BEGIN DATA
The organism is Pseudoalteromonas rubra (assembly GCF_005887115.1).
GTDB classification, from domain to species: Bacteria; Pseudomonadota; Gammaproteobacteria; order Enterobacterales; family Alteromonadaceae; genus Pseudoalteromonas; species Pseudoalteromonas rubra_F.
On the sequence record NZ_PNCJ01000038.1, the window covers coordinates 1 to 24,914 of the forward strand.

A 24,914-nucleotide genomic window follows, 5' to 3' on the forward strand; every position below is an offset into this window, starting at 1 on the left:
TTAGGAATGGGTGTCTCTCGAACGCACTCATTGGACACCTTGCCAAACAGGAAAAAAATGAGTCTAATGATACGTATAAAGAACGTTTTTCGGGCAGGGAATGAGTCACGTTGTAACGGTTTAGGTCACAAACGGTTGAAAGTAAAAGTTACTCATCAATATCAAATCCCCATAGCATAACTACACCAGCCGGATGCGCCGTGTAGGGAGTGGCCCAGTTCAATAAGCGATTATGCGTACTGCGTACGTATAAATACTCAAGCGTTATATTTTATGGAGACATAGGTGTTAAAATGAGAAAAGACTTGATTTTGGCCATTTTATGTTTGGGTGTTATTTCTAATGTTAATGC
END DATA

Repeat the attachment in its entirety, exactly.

The organism is Pseudoalteromonas rubra (assembly GCF_005887115.1).
GTDB classification, from domain to species: Bacteria; Pseudomonadota; Gammaproteobacteria; order Enterobacterales; family Alteromonadaceae; genus Pseudoalteromonas; species Pseudoalteromonas rubra_F.
On the sequence record NZ_PNCJ01000038.1, the window covers coordinates 1 to 24,914 of the forward strand.

A 24,914-nucleotide genomic window follows, 5' to 3' on the forward strand; every position below is an offset into this window, starting at 1 on the left:
TTAGGAATGGGTGTCTCTCGAACGCACTCATTGGACACCTTGCCAAACAGGAAAAAAATGAGTCTAATGATACGTATAAAGAACGTTTTTCGGGCAGGGAATGAGTCACGTTGTAACGGTTTAGGTCACAAACGGTTGAAAGTAAAAGTTACTCATCAATATCAAATCCCCATAGCATAACTACACCAGCCGGATGCGCCGTGTAGGGAGTGGCCCAGTTCAATAAGCGATTATGCGTACTGCGTACGTATAAATACTCAAGCGTTATATTTTATGGAGACATAGGTGTTAAAATGAGAAAAGACTTGATTTTGGCCATTTTATGTTTGGGTGTTATTTCTAATGTTAATGC